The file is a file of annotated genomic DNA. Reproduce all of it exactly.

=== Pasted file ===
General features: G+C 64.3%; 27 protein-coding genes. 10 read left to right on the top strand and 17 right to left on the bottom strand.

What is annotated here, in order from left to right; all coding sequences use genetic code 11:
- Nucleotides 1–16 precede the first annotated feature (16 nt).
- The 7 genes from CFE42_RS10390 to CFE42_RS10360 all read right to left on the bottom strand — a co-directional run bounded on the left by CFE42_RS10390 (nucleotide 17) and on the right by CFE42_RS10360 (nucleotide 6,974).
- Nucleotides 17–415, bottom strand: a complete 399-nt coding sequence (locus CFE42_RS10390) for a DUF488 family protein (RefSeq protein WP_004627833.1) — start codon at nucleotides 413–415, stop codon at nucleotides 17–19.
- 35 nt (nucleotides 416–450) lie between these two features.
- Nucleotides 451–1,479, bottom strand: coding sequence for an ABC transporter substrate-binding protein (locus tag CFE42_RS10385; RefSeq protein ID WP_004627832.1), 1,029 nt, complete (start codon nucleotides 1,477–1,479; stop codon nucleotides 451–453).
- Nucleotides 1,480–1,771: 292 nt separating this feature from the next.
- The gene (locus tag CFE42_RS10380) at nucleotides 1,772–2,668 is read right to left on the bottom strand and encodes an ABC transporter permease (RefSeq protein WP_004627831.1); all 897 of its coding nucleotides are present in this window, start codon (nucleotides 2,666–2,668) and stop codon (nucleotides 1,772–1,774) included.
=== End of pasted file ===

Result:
General features: G+C 64.3%; 27 protein-coding genes. 10 read left to right on the top strand and 17 right to left on the bottom strand.

What is annotated here, in order from left to right; all coding sequences use genetic code 11:
- Nucleotides 1–16 precede the first annotated feature (16 nt).
- The 7 genes from CFE42_RS10390 to CFE42_RS10360 all read right to left on the bottom strand — a co-directional run bounded on the left by CFE42_RS10390 (nucleotide 17) and on the right by CFE42_RS10360 (nucleotide 6,974).
- Nucleotides 17–415, bottom strand: a complete 399-nt coding sequence (locus CFE42_RS10390) for a DUF488 family protein (RefSeq protein WP_004627833.1) — start codon at nucleotides 413–415, stop codon at nucleotides 17–19.
- 35 nt (nucleotides 416–450) lie between these two features.
- Nucleotides 451–1,479, bottom strand: coding sequence for an ABC transporter substrate-binding protein (locus tag CFE42_RS10385; RefSeq protein ID WP_004627832.1), 1,029 nt, complete (start codon nucleotides 1,477–1,479; stop codon nucleotides 451–453).
- Nucleotides 1,480–1,771: 292 nt separating this feature from the next.
- The gene (locus tag CFE42_RS10380) at nucleotides 1,772–2,668 is read right to left on the bottom strand and encodes an ABC transporter permease (RefSeq protein WP_004627831.1); all 897 of its coding nucleotides are present in this window, start codon (nucleotides 2,666–2,668) and stop codon (nucleotides 1,772–1,774) included.